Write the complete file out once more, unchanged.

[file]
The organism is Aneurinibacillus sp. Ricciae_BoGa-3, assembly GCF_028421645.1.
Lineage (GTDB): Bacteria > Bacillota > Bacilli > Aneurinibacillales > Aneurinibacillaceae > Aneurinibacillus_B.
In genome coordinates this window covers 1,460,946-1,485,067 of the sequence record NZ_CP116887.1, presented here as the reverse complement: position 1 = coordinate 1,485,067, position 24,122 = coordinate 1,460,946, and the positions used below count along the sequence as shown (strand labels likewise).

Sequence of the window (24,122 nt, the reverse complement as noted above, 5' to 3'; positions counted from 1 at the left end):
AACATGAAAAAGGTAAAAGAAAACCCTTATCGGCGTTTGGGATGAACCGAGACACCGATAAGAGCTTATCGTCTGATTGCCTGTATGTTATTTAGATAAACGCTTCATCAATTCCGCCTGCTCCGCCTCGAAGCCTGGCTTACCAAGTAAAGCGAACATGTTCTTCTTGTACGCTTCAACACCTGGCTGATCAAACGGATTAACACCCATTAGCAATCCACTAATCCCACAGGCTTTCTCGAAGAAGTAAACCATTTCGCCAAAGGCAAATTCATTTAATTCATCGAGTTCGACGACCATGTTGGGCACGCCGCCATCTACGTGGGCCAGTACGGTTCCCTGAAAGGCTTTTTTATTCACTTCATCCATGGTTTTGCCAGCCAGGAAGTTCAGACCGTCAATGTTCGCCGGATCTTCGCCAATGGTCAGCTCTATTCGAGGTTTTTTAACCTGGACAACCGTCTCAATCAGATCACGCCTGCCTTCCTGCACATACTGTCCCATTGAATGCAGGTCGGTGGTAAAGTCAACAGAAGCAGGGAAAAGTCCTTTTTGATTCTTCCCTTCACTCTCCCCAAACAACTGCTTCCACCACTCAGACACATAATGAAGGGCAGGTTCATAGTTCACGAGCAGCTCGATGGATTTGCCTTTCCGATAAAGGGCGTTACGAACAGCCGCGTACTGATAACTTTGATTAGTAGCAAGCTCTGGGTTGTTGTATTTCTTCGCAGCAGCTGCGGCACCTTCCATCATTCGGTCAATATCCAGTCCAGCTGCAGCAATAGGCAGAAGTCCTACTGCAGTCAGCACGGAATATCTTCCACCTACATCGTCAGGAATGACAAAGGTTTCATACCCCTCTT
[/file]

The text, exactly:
The organism is Aneurinibacillus sp. Ricciae_BoGa-3, assembly GCF_028421645.1.
Lineage (GTDB): Bacteria > Bacillota > Bacilli > Aneurinibacillales > Aneurinibacillaceae > Aneurinibacillus_B.
In genome coordinates this window covers 1,460,946-1,485,067 of the sequence record NZ_CP116887.1, presented here as the reverse complement: position 1 = coordinate 1,485,067, position 24,122 = coordinate 1,460,946, and the positions used below count along the sequence as shown (strand labels likewise).

Sequence of the window (24,122 nt, the reverse complement as noted above, 5' to 3'; positions counted from 1 at the left end):
AACATGAAAAAGGTAAAAGAAAACCCTTATCGGCGTTTGGGATGAACCGAGACACCGATAAGAGCTTATCGTCTGATTGCCTGTATGTTATTTAGATAAACGCTTCATCAATTCCGCCTGCTCCGCCTCGAAGCCTGGCTTACCAAGTAAAGCGAACATGTTCTTCTTGTACGCTTCAACACCTGGCTGATCAAACGGATTAACACCCATTAGCAATCCACTAATCCCACAGGCTTTCTCGAAGAAGTAAACCATTTCGCCAAAGGCAAATTCATTTAATTCATCGAGTTCGACGACCATGTTGGGCACGCCGCCATCTACGTGGGCCAGTACGGTTCCCTGAAAGGCTTTTTTATTCACTTCATCCATGGTTTTGCCAGCCAGGAAGTTCAGACCGTCAATGTTCGCCGGATCTTCGCCAATGGTCAGCTCTATTCGAGGTTTTTTAACCTGGACAACCGTCTCAATCAGATCACGCCTGCCTTCCTGCACATACTGTCCCATTGAATGCAGGTCGGTGGTAAAGTCAACAGAAGCAGGGAAAAGTCCTTTTTGATTCTTCCCTTCACTCTCCCCAAACAACTGCTTCCACCACTCAGACACATAATGAAGGGCAGGTTCATAGTTCACGAGCAGCTCGATGGATTTGCCTTTCCGATAAAGGGCGTTACGAACAGCCGCGTACTGATAACTTTGATTAGTAGCAAGCTCTGGGTTGTTGTATTTCTTCGCAGCAGCTGCGGCACCTTCCATCATTCGGTCAATATCCAGTCCAGCTGCAGCAATAGGCAGAAGTCCTACTGCAGTCAGCACGGAATATCTTCCACCTACATCGTCAGGAATGACAAAGGTTTCATACCCCTCTT